Despite allowing 10 hits and four runs in his 5 2/3 innings, Blanton said he threw the ball well.
"That was the best I've thrown since I've been here. Those were all singles (note: one was a double), ground balls through the hole," said Blanton. "All you can do is make your pitch and if balls fall in there's nothing you can do about that."
After Blanton and the Dodgers fell into a 4-0 hole, Matt Kemp's would-be game-tying grand slam fell a few feet short, and the Dodgers settled for a sacrifice fly and their one run of the night.
"There are a ton of stadiums around the league where that ball is way back," said manager Don Mattingly. "This is not one of them."
Mattingly liked what he saw from Kemp, who snapped an 0-for-21 skid in the ninth.
"Matt was better tonight. He hits that ball good to right field (in the sixth inning)," Mattingly said. "He just looked more settled tonight, to me. He looked like he let the ball come to him a little more, he wasn't as anxious."
As for Ethier, he continued his troubles against southpaws, a trend that Mattingly acknowledged.
"I've been a guy that really believes that Andre hits everybody, that he can hit everybody," Mattingly said. "We keep looking at the numbers and different stuff. I'm a little bit (concerned)."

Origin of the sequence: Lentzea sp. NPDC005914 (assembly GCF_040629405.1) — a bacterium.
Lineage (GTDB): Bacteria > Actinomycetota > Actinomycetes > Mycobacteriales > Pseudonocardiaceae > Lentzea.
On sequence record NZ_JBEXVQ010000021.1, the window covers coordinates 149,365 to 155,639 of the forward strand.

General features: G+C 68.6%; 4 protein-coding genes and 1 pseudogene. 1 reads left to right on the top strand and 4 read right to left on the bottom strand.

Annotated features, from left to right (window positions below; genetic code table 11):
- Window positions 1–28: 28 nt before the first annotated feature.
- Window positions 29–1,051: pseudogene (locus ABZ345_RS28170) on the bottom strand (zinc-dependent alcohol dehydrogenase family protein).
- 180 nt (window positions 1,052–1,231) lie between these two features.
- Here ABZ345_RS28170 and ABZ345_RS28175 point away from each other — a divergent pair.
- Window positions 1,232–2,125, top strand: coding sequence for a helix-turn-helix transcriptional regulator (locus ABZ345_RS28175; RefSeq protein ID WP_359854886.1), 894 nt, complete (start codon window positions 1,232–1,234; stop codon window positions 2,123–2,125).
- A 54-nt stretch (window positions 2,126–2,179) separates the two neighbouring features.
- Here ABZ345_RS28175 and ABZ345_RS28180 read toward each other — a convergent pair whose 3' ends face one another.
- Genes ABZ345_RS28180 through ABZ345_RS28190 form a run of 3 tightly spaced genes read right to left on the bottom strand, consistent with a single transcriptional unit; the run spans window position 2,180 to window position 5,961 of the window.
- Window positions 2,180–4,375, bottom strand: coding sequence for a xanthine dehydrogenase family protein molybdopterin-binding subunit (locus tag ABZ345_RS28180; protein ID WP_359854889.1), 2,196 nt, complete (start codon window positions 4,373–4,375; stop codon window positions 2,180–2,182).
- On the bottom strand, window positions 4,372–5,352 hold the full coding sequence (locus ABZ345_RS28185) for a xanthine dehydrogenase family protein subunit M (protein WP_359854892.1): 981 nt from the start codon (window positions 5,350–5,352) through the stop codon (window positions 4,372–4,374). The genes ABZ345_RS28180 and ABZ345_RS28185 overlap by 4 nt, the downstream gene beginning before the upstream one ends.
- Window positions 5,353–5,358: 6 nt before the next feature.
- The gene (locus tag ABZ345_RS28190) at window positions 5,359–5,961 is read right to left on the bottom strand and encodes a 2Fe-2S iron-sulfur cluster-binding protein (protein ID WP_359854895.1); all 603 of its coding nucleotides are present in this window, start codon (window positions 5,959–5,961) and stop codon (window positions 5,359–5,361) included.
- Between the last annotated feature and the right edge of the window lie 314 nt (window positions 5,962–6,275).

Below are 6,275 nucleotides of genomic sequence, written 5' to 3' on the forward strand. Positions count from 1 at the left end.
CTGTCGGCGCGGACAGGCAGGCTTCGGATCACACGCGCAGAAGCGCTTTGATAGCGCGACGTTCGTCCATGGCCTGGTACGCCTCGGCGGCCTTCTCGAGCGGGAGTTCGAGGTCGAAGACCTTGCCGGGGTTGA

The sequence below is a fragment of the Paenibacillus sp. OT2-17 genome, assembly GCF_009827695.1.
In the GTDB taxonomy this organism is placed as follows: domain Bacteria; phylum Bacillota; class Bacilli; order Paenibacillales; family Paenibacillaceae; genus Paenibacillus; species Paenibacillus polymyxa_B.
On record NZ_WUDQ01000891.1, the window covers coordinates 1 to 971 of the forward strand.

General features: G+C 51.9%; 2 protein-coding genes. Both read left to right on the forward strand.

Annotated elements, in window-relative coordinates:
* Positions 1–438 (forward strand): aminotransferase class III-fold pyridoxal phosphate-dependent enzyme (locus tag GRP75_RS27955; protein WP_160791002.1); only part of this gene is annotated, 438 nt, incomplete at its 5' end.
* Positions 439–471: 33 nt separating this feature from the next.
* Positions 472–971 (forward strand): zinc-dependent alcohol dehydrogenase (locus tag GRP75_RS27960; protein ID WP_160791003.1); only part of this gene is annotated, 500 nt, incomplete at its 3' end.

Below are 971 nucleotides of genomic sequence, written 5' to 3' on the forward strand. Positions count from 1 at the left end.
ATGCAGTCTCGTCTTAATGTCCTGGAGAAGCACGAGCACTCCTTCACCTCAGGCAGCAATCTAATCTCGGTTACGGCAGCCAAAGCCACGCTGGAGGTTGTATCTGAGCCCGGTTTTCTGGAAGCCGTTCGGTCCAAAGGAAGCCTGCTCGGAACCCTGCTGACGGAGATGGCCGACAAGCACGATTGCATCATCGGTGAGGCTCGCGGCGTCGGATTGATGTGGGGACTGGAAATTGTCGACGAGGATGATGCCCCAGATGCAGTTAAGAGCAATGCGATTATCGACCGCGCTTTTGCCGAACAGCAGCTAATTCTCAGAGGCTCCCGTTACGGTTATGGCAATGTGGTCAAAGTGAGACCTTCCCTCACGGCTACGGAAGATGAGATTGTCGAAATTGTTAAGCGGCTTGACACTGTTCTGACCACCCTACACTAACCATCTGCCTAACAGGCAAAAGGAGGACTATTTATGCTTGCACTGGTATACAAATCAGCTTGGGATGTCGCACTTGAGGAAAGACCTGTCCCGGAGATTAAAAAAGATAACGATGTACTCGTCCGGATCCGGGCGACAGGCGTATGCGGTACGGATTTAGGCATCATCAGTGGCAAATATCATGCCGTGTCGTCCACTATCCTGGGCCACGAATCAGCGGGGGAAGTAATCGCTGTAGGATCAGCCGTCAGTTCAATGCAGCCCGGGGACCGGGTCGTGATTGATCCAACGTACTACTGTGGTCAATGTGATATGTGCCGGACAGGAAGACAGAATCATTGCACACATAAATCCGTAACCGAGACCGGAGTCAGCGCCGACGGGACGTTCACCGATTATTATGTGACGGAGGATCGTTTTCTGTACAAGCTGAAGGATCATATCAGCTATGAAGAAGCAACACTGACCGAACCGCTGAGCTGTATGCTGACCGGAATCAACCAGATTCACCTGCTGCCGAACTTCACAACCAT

During spring training Mattingly constantly praised Ethier's swing and the results showed, even continuing into the season. Through the end of May Ethier was hitting .324/.381/.569 overall, and .319/.383/.486 against southpaws.
Since then Ethier is hitting .235/.316/.327 with three home runs in 62 games, including .306/.396/.433 against right-handed pitchers and .130/.192/.174 against lefties.
Mattingly saw one difference between Ethier now and earlier in the season.
"I don't see near as many balls going to left field against lefties," Mattingly said. "Sometimes you have to pull lefties, those guys that leave the ball on the inner half. Other guys, you've got to use the middle of the field and stay on them a little better."